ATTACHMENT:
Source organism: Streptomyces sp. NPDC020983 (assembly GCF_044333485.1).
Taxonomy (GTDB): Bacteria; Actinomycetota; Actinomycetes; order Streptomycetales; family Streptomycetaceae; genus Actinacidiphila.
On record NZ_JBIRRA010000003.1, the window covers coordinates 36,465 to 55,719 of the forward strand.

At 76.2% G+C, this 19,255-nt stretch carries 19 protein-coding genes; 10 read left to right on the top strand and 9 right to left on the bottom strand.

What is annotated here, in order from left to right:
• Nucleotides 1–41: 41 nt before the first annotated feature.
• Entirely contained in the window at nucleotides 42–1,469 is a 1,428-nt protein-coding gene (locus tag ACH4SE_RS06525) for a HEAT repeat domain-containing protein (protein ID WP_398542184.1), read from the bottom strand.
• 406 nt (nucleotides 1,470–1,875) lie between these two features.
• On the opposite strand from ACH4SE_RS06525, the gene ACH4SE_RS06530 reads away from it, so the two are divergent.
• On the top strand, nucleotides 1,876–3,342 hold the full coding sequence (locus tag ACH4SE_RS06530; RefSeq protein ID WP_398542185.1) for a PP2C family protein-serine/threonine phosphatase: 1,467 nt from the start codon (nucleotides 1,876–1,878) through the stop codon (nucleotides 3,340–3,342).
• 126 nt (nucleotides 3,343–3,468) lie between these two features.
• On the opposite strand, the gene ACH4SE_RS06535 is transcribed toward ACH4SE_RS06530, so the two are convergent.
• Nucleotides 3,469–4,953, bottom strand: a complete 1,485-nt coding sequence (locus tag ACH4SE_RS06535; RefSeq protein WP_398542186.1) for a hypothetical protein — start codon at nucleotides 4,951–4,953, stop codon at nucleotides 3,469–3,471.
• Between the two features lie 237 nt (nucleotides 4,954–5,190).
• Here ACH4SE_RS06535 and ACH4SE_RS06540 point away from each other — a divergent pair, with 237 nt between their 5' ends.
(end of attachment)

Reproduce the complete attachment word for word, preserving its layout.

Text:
Source organism: Streptomyces sp. NPDC020983 (assembly GCF_044333485.1).
Taxonomy (GTDB): Bacteria; Actinomycetota; Actinomycetes; order Streptomycetales; family Streptomycetaceae; genus Actinacidiphila.
On record NZ_JBIRRA010000003.1, the window covers coordinates 36,465 to 55,719 of the forward strand.

At 76.2% G+C, this 19,255-nt stretch carries 19 protein-coding genes; 10 read left to right on the top strand and 9 right to left on the bottom strand.

What is annotated here, in order from left to right:
• Nucleotides 1–41: 41 nt before the first annotated feature.
• Entirely contained in the window at nucleotides 42–1,469 is a 1,428-nt protein-coding gene (locus tag ACH4SE_RS06525) for a HEAT repeat domain-containing protein (protein ID WP_398542184.1), read from the bottom strand.
• 406 nt (nucleotides 1,470–1,875) lie between these two features.
• On the opposite strand from ACH4SE_RS06525, the gene ACH4SE_RS06530 reads away from it, so the two are divergent.
• On the top strand, nucleotides 1,876–3,342 hold the full coding sequence (locus tag ACH4SE_RS06530; RefSeq protein ID WP_398542185.1) for a PP2C family protein-serine/threonine phosphatase: 1,467 nt from the start codon (nucleotides 1,876–1,878) through the stop codon (nucleotides 3,340–3,342).
• 126 nt (nucleotides 3,343–3,468) lie between these two features.
• On the opposite strand, the gene ACH4SE_RS06535 is transcribed toward ACH4SE_RS06530, so the two are convergent.
• Nucleotides 3,469–4,953, bottom strand: a complete 1,485-nt coding sequence (locus tag ACH4SE_RS06535; RefSeq protein WP_398542186.1) for a hypothetical protein — start codon at nucleotides 4,951–4,953, stop codon at nucleotides 3,469–3,471.
• Between the two features lie 237 nt (nucleotides 4,954–5,190).
• Here ACH4SE_RS06535 and ACH4SE_RS06540 point away from each other — a divergent pair, with 237 nt between their 5' ends.